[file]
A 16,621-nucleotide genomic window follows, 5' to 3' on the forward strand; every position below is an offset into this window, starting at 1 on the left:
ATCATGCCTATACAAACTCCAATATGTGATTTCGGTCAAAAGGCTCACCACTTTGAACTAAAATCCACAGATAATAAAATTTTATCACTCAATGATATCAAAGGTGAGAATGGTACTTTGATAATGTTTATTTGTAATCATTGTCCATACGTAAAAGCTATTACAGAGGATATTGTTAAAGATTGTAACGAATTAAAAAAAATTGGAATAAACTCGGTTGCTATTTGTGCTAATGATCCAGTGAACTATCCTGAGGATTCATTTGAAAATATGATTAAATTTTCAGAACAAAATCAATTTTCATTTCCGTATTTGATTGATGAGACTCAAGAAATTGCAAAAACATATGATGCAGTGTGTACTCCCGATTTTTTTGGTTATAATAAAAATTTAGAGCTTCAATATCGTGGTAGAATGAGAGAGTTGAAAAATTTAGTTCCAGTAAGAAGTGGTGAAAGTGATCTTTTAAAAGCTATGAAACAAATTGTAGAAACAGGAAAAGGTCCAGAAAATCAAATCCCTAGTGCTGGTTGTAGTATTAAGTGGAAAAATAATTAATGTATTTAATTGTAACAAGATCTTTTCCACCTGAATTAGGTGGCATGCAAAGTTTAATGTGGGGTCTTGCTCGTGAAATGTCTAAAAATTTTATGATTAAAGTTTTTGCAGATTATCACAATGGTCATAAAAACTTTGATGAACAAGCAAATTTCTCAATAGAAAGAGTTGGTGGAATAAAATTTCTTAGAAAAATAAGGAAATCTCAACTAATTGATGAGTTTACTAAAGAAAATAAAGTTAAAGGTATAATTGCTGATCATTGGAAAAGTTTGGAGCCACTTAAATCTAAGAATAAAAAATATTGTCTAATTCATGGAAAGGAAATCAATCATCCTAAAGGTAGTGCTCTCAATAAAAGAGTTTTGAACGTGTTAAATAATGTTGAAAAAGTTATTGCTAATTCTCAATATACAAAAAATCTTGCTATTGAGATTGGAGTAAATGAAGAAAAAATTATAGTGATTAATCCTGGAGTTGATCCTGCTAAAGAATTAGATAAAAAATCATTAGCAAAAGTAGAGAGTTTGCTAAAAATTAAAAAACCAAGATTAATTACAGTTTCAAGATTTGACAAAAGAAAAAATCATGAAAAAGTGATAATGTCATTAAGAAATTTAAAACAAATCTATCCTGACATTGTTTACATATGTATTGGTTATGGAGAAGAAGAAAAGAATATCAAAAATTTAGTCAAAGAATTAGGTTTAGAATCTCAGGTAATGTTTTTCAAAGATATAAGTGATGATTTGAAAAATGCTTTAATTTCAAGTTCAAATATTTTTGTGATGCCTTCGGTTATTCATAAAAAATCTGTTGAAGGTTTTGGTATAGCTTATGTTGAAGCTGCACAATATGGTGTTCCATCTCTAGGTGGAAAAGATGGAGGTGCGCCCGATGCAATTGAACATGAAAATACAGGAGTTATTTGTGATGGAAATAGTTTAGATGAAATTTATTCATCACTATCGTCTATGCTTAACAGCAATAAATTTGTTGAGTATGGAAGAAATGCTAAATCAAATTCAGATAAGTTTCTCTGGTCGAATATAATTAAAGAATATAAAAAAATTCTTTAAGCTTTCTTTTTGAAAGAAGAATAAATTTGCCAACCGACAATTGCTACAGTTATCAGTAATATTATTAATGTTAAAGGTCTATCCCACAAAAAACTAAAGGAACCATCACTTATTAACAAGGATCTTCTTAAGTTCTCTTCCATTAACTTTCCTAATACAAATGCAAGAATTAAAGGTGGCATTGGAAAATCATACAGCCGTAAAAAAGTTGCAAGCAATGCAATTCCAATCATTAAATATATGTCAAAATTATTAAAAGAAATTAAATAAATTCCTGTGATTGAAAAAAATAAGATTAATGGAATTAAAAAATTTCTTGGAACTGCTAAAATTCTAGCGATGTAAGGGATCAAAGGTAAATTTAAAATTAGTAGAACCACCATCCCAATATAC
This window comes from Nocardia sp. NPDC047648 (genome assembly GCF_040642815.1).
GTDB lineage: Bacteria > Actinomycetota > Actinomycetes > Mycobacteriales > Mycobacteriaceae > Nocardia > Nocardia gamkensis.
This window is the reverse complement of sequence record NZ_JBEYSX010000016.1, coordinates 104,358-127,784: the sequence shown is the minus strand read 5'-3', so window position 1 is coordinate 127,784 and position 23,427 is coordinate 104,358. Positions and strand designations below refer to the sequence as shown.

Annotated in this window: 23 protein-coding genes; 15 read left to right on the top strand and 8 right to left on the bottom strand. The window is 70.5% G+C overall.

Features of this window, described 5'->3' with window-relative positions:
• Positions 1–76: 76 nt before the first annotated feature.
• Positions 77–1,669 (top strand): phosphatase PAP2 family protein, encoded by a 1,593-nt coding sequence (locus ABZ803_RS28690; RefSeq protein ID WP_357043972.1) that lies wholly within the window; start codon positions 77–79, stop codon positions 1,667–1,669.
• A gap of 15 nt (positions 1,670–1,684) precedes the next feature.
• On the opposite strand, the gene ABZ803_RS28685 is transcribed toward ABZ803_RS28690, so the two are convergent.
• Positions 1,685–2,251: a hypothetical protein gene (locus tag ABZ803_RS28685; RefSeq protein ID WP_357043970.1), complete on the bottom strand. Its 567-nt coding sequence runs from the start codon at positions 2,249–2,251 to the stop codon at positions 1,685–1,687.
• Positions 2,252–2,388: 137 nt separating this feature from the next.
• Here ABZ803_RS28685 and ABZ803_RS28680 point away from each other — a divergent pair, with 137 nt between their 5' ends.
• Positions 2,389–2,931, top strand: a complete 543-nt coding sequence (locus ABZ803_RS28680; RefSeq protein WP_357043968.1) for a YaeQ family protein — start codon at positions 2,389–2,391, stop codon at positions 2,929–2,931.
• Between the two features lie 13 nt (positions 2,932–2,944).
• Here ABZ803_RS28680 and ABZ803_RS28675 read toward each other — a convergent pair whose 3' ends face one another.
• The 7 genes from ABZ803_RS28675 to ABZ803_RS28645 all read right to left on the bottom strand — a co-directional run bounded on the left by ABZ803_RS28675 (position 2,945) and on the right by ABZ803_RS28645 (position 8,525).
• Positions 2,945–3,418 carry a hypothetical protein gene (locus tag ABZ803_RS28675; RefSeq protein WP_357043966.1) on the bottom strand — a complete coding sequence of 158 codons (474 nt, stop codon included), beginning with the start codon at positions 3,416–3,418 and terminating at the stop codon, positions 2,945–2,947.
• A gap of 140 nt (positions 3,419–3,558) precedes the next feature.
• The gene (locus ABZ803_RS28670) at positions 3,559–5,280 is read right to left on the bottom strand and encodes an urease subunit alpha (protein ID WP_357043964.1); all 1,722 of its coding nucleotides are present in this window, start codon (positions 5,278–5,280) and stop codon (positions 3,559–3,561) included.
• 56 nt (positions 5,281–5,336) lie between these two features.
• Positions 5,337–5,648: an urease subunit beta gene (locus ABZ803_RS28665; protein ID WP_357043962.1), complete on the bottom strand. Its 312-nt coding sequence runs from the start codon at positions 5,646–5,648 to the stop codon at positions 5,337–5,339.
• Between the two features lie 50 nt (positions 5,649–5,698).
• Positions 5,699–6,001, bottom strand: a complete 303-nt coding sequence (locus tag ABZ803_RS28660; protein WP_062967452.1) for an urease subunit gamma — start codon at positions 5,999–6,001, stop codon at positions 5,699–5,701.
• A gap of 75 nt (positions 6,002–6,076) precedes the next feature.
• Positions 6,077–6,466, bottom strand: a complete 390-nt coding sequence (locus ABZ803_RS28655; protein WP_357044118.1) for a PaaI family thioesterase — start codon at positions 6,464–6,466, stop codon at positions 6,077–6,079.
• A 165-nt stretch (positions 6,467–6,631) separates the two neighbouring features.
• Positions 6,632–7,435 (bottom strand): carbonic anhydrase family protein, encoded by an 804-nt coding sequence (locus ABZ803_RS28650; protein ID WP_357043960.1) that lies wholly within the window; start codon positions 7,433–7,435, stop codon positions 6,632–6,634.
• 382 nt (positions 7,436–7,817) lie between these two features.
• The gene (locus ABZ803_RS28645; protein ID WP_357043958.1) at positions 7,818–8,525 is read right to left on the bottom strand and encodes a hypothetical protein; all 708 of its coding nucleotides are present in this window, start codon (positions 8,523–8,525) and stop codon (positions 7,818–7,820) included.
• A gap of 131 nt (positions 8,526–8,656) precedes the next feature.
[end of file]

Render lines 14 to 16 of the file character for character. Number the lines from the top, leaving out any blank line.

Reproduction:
• Here ABZ803_RS28685 and ABZ803_RS28680 point away from each other — a divergent pair, with 137 nt between their 5' ends.
• Positions 2,389–2,931, top strand: a complete 543-nt coding sequence (locus ABZ803_RS28680; RefSeq protein WP_357043968.1) for a YaeQ family protein — start codon at positions 2,389–2,391, stop codon at positions 2,929–2,931.
• Between the two features lie 13 nt (positions 2,932–2,944).